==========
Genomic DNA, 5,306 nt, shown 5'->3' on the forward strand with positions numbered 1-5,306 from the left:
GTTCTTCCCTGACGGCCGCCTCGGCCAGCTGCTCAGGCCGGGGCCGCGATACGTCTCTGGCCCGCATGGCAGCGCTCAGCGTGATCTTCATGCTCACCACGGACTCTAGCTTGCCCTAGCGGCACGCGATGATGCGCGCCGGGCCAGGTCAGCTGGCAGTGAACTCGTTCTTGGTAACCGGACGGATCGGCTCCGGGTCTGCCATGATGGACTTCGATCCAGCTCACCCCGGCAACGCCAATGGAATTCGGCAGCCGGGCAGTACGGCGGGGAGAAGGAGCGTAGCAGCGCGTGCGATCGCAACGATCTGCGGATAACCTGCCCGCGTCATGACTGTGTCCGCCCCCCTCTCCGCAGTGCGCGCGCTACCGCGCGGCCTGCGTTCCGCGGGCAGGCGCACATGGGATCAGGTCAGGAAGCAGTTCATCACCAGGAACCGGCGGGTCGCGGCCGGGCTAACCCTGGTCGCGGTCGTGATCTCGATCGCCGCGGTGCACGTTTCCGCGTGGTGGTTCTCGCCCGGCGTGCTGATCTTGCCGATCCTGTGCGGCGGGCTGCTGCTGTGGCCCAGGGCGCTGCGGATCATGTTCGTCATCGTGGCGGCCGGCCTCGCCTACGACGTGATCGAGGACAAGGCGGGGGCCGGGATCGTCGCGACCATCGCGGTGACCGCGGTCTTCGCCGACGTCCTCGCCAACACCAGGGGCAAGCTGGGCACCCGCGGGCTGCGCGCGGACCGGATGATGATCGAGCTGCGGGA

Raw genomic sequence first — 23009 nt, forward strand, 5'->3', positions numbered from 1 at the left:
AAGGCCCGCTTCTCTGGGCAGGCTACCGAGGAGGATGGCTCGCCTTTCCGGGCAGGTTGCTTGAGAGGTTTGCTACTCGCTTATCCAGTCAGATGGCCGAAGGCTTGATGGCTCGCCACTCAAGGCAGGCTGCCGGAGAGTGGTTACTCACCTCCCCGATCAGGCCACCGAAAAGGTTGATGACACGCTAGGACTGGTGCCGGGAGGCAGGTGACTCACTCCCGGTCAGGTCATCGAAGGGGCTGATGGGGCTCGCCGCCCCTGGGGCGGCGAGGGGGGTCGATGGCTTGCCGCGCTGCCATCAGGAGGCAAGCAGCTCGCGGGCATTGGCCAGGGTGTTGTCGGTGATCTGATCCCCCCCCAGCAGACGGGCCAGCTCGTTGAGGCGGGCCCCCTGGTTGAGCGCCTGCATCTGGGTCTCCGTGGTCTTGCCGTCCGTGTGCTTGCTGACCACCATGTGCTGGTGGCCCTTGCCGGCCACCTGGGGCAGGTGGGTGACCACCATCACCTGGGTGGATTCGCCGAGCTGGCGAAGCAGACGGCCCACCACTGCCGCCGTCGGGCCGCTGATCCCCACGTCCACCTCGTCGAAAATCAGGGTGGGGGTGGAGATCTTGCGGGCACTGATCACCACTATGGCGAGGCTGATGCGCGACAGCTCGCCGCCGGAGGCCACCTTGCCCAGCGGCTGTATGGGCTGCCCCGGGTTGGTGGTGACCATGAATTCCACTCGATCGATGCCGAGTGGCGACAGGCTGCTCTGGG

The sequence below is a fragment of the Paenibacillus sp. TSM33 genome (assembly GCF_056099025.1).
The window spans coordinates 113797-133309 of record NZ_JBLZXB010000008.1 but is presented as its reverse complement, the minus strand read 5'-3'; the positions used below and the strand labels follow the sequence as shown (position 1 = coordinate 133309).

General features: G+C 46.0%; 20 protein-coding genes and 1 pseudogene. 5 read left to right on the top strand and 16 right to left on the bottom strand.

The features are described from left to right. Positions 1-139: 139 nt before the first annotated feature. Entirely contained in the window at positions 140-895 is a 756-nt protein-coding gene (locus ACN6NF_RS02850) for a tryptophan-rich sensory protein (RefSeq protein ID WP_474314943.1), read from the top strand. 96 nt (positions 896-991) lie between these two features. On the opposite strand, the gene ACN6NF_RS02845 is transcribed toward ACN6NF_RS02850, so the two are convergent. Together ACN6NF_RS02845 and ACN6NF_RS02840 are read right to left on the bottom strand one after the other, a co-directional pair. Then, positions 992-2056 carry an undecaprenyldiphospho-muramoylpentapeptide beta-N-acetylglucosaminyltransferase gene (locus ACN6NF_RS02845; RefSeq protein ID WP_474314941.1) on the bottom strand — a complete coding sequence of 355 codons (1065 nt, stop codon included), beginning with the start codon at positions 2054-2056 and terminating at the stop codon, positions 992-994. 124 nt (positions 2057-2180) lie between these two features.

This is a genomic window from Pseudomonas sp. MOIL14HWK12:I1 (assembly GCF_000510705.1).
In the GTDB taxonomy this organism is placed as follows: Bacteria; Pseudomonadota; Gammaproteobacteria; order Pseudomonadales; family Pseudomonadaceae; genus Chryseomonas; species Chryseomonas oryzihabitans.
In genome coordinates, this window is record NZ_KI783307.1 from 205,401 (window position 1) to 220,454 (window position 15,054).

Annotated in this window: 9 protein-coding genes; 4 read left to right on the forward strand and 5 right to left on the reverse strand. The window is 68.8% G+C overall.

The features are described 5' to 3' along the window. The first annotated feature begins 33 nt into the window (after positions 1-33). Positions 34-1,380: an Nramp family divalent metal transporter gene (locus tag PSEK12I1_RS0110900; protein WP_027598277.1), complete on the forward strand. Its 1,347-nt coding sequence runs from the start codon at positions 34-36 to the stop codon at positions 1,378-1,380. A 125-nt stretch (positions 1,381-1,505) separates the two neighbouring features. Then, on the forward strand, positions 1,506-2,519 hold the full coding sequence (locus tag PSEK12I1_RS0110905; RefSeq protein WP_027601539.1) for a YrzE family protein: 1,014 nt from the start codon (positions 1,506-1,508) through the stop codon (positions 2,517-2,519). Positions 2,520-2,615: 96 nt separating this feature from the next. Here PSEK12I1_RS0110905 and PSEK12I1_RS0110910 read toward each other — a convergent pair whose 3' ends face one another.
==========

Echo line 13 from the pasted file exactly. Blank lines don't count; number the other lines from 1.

The features are described 5' to 3' along the window. The first annotated feature begins 33 nt into the window (after positions 1-33). Positions 34-1,380: an Nramp family divalent metal transporter gene (locus tag PSEK12I1_RS0110900; protein WP_027598277.1), complete on the forward strand. Its 1,347-nt coding sequence runs from the start codon at positions 34-36 to the stop codon at positions 1,378-1,380. A 125-nt stretch (positions 1,381-1,505) separates the two neighbouring features. Then, on the forward strand, positions 1,506-2,519 hold the full coding sequence (locus tag PSEK12I1_RS0110905; RefSeq protein WP_027601539.1) for a YrzE family protein: 1,014 nt from the start codon (positions 1,506-1,508) through the stop codon (positions 2,517-2,519). Positions 2,520-2,615: 96 nt separating this feature from the next. Here PSEK12I1_RS0110905 and PSEK12I1_RS0110910 read toward each other — a convergent pair whose 3' ends face one another.